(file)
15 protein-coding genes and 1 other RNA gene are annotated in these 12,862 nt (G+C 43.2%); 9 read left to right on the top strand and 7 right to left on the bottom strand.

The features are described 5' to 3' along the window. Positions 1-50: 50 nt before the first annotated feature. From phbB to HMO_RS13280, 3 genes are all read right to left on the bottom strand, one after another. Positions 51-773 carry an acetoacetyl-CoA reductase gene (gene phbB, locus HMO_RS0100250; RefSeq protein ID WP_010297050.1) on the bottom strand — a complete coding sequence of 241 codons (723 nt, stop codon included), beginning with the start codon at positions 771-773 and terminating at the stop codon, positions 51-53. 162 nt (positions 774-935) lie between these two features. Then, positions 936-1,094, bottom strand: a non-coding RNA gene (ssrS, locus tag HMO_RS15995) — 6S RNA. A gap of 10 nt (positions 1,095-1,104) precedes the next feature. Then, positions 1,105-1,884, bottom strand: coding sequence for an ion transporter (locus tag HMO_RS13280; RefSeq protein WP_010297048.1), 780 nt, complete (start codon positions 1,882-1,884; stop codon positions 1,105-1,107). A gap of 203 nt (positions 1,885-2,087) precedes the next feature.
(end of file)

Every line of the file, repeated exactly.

15 protein-coding genes and 1 other RNA gene are annotated in these 12,862 nt (G+C 43.2%); 9 read left to right on the top strand and 7 right to left on the bottom strand.

The features are described 5' to 3' along the window. Positions 1-50: 50 nt before the first annotated feature. From phbB to HMO_RS13280, 3 genes are all read right to left on the bottom strand, one after another. Positions 51-773 carry an acetoacetyl-CoA reductase gene (gene phbB, locus HMO_RS0100250; RefSeq protein ID WP_010297050.1) on the bottom strand — a complete coding sequence of 241 codons (723 nt, stop codon included), beginning with the start codon at positions 771-773 and terminating at the stop codon, positions 51-53. 162 nt (positions 774-935) lie between these two features. Then, positions 936-1,094, bottom strand: a non-coding RNA gene (ssrS, locus tag HMO_RS15995) — 6S RNA. A gap of 10 nt (positions 1,095-1,104) precedes the next feature. Then, positions 1,105-1,884, bottom strand: coding sequence for an ion transporter (locus tag HMO_RS13280; RefSeq protein WP_010297048.1), 780 nt, complete (start codon positions 1,882-1,884; stop codon positions 1,105-1,107). A gap of 203 nt (positions 1,885-2,087) precedes the next feature.